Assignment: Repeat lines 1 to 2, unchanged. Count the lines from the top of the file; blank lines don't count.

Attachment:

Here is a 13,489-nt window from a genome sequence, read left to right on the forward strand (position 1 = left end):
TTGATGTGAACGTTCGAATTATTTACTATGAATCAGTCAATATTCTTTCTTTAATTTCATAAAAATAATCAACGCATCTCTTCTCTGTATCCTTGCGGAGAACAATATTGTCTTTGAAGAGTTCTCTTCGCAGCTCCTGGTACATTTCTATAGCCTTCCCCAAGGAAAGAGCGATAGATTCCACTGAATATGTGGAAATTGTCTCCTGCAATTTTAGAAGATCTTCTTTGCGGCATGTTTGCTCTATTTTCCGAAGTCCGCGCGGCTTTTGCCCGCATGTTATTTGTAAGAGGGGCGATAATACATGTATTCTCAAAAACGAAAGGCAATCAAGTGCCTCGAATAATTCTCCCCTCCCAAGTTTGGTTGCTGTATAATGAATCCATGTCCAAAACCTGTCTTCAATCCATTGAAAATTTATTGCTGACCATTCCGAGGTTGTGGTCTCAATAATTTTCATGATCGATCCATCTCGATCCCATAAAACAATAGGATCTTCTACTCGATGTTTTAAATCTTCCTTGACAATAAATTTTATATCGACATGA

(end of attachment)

Here is a 13,489-nt window from a genome sequence, read left to right on the forward strand (position 1 = left end):
TTGATGTGAACGTTCGAATTATTTACTATGAATCAGTCAATATTCTTTCTTTAATTTCATAAAAATAATCAACGCATCTCTTCTCTGTATCCTTGCGGAGAACAATATTGTCTTTGAAGAGTTCTCTTCGCAGCTCCTGGTACATTTCTATAGCCTTCCCCAAGGAAAGAGCGATAGATTCCACTGAATATGTGGAAATTGTCTCCTGCAATTTTAGAAGATCTTCTTTGCGGCATGTTTGCTCTATTTTCCGAAGTCCGCGCGGCTTTTGCCCGCATGTTATTTGTAAGAGGGGCGATAATACATGTATTCTCAAAAACGAAAGGCAATCAAGTGCCTCGAATAATTCTCCCCTCCCAAGTTTGGTTGCTGTATAATGAATCCATGTCCAAAACCTGTCTTCAATCCATTGAAAATTTATTGCTGACCATTCCGAGGTTGTGGTCTCAATAATTTTCATGATCGATCCATCTCGATCCCATAAAACAATAGGATCTTCTACTCGATGTTTTAAATCTTCCTTGACAATAAATTTTATATCGACATGA